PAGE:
More than 1,600 student workers at Parks Canada all paid improperly by Phoenix system

Parks Canada confirms that all of its student employees experienced problems with pay this past summer due to the government's new Phoenix payroll system. CBC News first learned of the troubling statistic after obtaining weekly briefing notes about the software program.

'Phoenix would automatically input students at the lowest possible pay level,' email reveals

Weekly briefing notes show that all of the student workers at Parks Canada, responsible for federal parks like Jasper Park in Alberta, experienced pay problems this summer after the rollout of the Phoenix payroll system. (CBC)

Every single student employee at Parks Canada this past summer experienced pay problems related to the federal government's Phoenix payroll system.

The agency confirms that all 1,659 student workers were improperly paid between July 11 and Aug. 26.

"At that time, all 1,659 students had one or more reported pay issues," said Natalie Fay, chief of media relations at Parks Canada. 

CBC News first learned about the troubling statistic after obtaining a series of weekly updates on Phoenix through an access-to-information request. 

Since Phoenix was rolled out, more than 80,000 public servants have been overpaid, underpaid or not paid at all.

An email obtained separately by CBC News provides some context about the kinds of pay challenges student workers faced.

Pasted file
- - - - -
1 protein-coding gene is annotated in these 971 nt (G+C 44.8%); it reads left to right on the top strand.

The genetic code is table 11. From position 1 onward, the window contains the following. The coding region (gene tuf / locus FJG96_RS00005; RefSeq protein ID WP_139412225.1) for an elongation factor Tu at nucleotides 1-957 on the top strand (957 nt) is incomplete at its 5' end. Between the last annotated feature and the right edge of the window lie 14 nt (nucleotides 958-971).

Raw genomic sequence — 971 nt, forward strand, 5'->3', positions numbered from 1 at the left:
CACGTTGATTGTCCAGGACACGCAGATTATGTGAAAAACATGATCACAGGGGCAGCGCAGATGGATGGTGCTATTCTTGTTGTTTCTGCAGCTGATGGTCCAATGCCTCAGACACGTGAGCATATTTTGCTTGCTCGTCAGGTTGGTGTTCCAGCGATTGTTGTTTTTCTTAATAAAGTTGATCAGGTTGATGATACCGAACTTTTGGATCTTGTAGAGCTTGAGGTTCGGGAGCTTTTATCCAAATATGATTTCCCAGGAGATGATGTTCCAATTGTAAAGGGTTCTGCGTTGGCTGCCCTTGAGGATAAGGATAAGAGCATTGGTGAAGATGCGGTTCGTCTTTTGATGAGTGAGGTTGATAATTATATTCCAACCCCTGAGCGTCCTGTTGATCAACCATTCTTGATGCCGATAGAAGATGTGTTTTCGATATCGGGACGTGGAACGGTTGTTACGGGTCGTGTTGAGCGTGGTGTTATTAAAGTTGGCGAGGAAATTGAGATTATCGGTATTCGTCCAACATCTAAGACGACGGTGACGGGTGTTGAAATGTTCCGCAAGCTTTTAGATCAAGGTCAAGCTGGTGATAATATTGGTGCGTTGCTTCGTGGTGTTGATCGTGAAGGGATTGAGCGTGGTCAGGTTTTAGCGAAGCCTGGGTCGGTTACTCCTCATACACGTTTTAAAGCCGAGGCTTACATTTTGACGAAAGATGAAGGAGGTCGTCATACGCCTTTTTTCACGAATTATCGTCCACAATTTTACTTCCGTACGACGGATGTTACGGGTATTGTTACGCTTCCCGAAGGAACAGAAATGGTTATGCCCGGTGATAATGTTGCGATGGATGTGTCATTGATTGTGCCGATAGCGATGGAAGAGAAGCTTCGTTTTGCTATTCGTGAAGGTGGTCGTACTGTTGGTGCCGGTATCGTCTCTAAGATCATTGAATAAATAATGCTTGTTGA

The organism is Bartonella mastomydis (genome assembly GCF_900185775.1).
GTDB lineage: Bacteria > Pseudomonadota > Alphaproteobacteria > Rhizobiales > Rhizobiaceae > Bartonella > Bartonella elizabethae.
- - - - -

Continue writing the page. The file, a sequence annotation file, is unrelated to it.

"Phoenix would automatically input students at the lowest possible pay level," Jesse Fleming, chief of staff and corporate secretary at Parks Canada, said in a message to Kyle Harrietha, director of parliamentary affairs and issues management at the environment minister's office.

"This was a systemic issue with the software," Fleming wrote, which led to students being paid at the wrong rate. 

The July 11 email says the rate issue was corrected, but other problems emerged, including "administrative errors by students or Parks [Canada] in filling out paperwork, technical issues within Phoenix, [and] extra duty pay not being treated as a priority by [Public Services and Procurement Canada]." 

Parks Canada was working with the students and PSPC "to resolve these issues both on a systemic and case-by-case basis," Fleming wrote.

Slow resolution

A PSPC spokesman said assistance was made available to the Parks Canada students.

"Like all federal employees, students had, and continue to have, access to emergency salary advances," Pierre-Alain Bujold told CBC in an email.

The weekly briefings also show a slow resolution of issues for some student workers. After six weeks of no progress, nearly 150 students had their problems fixed by Sept. 2. 

The number of outstanding cases continued to shrink until the week of Nov. 4 — the last briefing obtained by CBC News. It shows 475 students were still experiencing problems at that time.

PSPC said it is currently aware of 51 student cases from Parks Canada that are still open and need to be resolved. 


Katie Simpson is a foreign correspondent with CBC News based in Washington. Prior to joining the team in D.C. she spent six years covering Parliament Hill in Ottawa and nearly a decade covering local and provincial issues in Toronto.

With files from Dean Beeby